Fantastic! You’ve just received specific feedback that you can leverage to add value to yourself and become more hireable in the future.
So, if this is the case for you, here’s my suggestion: Physically write down his response to your questions, right then and there. This demonstrates active listening and further reinforces your openness to feedback.
Then, when you write your thank-you note to the interviewer later that evening, be sure to:
1. Thank him again for the helpful feedback on your performance
2. Explain what your commitment plan is for remedying that inadequacy in the future. Hey, he might even change his mind after that!
But here’s the best thing that could happen
Picture this: The interviewer’s jaw hits the floor, his pen falls to the ground, and he stares at you like you just told him that his company was going to be featured on the front page of TheWall Street Journal.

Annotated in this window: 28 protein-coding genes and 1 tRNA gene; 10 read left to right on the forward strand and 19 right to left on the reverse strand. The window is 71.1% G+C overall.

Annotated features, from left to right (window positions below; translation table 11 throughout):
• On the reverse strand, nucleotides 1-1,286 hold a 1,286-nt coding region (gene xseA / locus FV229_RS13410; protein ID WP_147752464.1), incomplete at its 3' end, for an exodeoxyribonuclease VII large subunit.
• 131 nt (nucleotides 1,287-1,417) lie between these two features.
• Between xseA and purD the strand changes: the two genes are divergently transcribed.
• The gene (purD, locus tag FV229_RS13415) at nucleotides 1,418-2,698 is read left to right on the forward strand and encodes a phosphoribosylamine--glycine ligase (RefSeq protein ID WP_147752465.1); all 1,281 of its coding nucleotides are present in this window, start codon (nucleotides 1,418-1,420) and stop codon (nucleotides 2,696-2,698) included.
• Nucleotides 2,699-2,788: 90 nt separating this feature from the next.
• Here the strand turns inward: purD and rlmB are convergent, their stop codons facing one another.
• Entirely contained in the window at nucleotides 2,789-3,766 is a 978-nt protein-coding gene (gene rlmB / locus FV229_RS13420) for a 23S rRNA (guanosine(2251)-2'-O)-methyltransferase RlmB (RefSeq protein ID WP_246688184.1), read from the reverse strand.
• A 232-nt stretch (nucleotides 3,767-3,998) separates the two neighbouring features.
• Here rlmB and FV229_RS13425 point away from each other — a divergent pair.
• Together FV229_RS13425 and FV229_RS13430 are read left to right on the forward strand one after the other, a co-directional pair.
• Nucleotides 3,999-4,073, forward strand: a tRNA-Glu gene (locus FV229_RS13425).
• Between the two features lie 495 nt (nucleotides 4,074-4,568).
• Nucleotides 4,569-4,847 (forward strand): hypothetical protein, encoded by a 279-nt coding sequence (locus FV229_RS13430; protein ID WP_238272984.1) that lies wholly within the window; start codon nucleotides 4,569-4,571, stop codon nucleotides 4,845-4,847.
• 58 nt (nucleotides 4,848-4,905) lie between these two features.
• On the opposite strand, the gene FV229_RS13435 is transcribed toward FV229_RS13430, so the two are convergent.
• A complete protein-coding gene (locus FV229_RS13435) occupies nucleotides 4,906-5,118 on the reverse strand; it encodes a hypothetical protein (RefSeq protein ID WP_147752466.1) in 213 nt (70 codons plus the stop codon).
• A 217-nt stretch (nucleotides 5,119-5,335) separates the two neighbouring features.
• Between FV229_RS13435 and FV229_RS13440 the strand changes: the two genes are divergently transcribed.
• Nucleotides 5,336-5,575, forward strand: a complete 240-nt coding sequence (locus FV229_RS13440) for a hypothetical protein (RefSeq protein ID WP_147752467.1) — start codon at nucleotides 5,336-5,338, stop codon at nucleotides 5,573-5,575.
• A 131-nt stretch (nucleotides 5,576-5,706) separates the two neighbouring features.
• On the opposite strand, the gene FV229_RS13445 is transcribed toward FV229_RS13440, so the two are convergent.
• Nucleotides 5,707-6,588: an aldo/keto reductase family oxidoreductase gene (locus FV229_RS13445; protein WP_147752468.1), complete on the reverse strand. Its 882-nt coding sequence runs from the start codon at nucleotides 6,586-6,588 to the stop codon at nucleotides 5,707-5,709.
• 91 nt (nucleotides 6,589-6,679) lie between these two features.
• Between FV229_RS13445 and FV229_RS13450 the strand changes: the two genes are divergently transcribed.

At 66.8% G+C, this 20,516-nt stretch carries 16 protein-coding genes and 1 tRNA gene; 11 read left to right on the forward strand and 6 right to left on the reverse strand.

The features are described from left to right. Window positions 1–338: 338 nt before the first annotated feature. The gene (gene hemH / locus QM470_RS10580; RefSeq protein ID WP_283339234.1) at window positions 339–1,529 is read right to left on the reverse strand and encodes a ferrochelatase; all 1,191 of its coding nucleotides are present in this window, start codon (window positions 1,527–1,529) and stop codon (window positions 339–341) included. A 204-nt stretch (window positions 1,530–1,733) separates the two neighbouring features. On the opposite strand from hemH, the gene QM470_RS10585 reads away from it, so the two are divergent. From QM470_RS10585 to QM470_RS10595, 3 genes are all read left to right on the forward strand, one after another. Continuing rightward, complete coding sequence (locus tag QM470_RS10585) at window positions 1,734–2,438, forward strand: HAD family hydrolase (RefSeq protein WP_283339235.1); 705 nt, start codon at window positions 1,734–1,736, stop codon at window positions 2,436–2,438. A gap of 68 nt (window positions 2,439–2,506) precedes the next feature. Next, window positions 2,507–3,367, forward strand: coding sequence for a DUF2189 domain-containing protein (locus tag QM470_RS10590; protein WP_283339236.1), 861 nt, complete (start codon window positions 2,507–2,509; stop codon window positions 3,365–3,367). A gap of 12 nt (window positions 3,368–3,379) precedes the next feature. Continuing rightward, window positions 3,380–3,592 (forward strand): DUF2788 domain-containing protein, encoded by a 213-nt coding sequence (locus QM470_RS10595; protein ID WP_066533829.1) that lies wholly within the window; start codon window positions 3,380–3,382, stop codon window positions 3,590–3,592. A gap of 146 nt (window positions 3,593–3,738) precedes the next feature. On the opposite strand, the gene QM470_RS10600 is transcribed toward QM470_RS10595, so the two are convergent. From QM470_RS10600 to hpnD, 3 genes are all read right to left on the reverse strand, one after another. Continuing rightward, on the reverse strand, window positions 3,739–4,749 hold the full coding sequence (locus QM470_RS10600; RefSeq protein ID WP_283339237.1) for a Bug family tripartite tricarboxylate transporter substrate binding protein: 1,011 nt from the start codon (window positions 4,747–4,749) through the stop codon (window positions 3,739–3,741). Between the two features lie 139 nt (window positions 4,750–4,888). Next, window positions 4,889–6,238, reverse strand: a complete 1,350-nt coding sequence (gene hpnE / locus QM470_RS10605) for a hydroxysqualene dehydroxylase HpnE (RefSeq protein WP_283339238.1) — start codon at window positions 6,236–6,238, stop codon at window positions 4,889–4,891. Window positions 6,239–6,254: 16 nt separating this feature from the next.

Then, once he mops up the puddle of drool on your job application, he racks his brain trying to come up with an answer to your powerful question.
But he can’t find one.
Because there isn’t one.
Because you, my unemployed friend, are pretty amazing.
And you deserve this job a hundred times more than every other candidate who walked in the door before you.
That’s what happens when you stick yourself out there. That’s what happens when you’re approachable.
You walk out of that job interview in a blaze of glory.
And then, come Monday morning, you walk back into that same building. But this time, you’re not there for an interview – you’re there to see how spectacular the view is from your new office.
Let me ask ya this … How will you turn approachability into hireability?
Scott Ginsberg, aka "The Nametag Guy," is the author of nine books, an award-winning blogger and the creator of NametagTV.com. He's the only person in the world who wears a nametag 24-7 and advises companies on how to leverage approachability into profitability.